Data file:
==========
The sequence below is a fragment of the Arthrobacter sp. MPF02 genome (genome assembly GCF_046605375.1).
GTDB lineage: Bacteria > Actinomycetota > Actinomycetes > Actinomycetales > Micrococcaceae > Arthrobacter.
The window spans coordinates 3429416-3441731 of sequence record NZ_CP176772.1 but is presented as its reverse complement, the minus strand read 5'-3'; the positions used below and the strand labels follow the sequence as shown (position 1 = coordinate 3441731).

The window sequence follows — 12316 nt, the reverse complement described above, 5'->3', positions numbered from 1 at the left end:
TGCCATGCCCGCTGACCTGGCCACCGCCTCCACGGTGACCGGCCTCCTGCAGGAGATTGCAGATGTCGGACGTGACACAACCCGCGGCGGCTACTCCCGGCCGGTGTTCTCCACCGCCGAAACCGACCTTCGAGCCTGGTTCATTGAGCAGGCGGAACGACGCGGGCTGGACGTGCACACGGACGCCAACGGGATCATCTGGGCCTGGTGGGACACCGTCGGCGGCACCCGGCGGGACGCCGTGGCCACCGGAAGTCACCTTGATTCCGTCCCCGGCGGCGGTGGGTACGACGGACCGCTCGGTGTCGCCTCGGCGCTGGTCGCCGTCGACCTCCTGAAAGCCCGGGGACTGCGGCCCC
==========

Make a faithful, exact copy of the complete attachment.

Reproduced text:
The sequence below is a fragment of the Arthrobacter sp. MPF02 genome (genome assembly GCF_046605375.1).
GTDB lineage: Bacteria > Actinomycetota > Actinomycetes > Actinomycetales > Micrococcaceae > Arthrobacter.
The window spans coordinates 3429416-3441731 of sequence record NZ_CP176772.1 but is presented as its reverse complement, the minus strand read 5'-3'; the positions used below and the strand labels follow the sequence as shown (position 1 = coordinate 3441731).

The window sequence follows — 12316 nt, the reverse complement described above, 5'->3', positions numbered from 1 at the left end:
TGCCATGCCCGCTGACCTGGCCACCGCCTCCACGGTGACCGGCCTCCTGCAGGAGATTGCAGATGTCGGACGTGACACAACCCGCGGCGGCTACTCCCGGCCGGTGTTCTCCACCGCCGAAACCGACCTTCGAGCCTGGTTCATTGAGCAGGCGGAACGACGCGGGCTGGACGTGCACACGGACGCCAACGGGATCATCTGGGCCTGGTGGGACACCGTCGGCGGCACCCGGCGGGACGCCGTGGCCACCGGAAGTCACCTTGATTCCGTCCCCGGCGGCGGTGGGTACGACGGACCGCTCGGTGTCGCCTCGGCGCTGGTCGCCGTCGACCTCCTGAAAGCCCGGGGACTGCGGCCCC